7. Deactivate the listen button (if applicable) to return to listening to the main signal.
  8. If you do not want the signal that’s driving the side-chain to be heard and just want to use it to affect the side-chain (known as ghost side-chain) make the bus send fader ‘pre fader’ (meaning that the signal it sends is derived before the fader level) and turn the side-chain tracks fader down to zero. You can use the send fader to alter the input level to the side-chain if necessary.



  9. Now adjust the compressor’s parameters as needed, in my example every time the MIDI Kick drum plays the compressor reacts to it (via the side-chain) and turns down the Electric Piano producing the pumping effect common in EDM music. This method is known as ‘ducking’, where one signal is used to lower (or duck) the volume of another. The completed setup in shown below.

Other Applications

The technique explained above is perhaps the most common use of side-chaining currently (to the point of becoming a cliché), but once you understand the process, with a little imagination you can use the same theory applied in multiple ways to aid your productions. Consider these examples:

Classic Ducking

Commonly used at radio stations and when creating pod casts. In this example the announcers voice is the key input signal that compresses the background music, when the announcer talks the music is compressed and turned down, allowing him to be heard clearly.

Masking Avoidance

Same thing, different application, the common use of this is to make room for elements of a mix that play together and occupy the same frequency range, for instance the bass drum and bass guitar. In this example the kick drum is the key input signal that compresses the bass guitar, when the kick is present the bass guitar is compressed and turned down, allowing the kick to be heard clearly. If the release time on the compressor is fairly quick the ear doesn’t notice the volume drop and is distracted by the kick. This technique can really help to tighten up the low end of a song, allowing the overall bass level to be more consistent.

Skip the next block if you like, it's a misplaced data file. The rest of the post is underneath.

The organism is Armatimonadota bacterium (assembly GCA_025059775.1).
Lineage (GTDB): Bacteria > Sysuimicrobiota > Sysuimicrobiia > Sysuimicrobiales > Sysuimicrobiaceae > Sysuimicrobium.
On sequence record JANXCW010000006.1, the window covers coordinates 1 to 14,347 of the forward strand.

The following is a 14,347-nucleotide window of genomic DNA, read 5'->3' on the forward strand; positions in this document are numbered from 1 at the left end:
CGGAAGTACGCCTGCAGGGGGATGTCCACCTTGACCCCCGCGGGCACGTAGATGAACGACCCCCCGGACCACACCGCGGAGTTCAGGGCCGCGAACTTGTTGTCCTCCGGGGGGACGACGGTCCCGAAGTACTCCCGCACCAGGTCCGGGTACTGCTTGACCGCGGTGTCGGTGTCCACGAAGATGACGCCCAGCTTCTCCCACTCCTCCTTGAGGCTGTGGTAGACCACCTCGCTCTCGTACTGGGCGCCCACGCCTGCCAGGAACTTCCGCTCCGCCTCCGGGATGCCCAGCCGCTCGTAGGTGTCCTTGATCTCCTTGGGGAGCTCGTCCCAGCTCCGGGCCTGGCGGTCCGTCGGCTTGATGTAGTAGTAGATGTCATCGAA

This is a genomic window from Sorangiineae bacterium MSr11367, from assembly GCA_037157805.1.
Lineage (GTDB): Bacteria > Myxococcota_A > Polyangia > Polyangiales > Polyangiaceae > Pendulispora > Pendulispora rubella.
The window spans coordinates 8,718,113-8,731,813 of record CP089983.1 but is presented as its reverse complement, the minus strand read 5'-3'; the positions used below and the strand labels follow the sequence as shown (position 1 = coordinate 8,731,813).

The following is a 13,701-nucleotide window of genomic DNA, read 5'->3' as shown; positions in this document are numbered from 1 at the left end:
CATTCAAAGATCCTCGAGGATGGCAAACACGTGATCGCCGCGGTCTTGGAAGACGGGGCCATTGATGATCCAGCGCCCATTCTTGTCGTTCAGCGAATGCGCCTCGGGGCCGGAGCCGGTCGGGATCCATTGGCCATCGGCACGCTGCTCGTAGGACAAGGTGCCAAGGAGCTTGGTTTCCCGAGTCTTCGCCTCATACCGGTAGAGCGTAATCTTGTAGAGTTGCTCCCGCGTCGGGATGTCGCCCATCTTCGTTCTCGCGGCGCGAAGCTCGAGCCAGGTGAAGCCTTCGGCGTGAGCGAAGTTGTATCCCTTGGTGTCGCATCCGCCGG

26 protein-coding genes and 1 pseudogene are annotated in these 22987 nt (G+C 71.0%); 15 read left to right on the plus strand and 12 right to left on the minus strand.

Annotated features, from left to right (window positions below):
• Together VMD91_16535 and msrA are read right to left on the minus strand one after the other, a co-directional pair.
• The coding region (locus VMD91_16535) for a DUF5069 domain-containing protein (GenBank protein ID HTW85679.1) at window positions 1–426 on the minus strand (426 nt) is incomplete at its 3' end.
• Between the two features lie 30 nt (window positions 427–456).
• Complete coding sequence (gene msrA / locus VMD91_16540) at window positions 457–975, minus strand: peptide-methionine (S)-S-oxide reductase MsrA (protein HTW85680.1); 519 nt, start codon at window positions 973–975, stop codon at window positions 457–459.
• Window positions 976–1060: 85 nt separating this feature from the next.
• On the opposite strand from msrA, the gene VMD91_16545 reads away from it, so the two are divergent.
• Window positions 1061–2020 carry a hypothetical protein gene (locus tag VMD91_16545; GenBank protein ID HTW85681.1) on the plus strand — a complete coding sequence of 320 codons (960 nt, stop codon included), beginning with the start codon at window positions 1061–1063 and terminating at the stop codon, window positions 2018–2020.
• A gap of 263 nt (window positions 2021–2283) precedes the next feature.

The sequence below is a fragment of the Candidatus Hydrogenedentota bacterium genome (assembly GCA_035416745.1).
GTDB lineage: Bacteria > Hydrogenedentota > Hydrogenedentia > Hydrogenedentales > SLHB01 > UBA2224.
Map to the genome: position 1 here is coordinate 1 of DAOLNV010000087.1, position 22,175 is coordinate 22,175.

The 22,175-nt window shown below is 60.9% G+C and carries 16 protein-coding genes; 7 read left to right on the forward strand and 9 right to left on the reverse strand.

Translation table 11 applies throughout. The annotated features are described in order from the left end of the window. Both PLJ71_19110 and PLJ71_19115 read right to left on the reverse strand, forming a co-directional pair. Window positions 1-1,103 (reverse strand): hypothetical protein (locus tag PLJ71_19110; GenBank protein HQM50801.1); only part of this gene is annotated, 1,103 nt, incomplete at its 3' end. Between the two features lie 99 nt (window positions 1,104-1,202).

Ducking within a Mix

Reducing the amplitude level of one sound when another (that is side-chained to it) enters the mix can be extremely useful to create space. Some further application include the following:

Ducking the drum overheads with signal sent from the kick and snare drum, this reduces the level of the kick and snare on the overhead channel and creates a hole that allows the direct microphones on the kick and snare to be more prominent in the mix.

Using the Vocal track to duck the vocal effect return (normally reverb or delay), this prevents the effects from overwhelming the vocal, yet the effect tails are still prominent the moment the vocal is absent.

Ducking rock guitars gently when the vocal enters the song to allow the lyrics to be heard more clearly. You can also use a technique called ‘selective frequency bandwidth ducking’ to take this concept a stage further (to be discussed in another tutorial).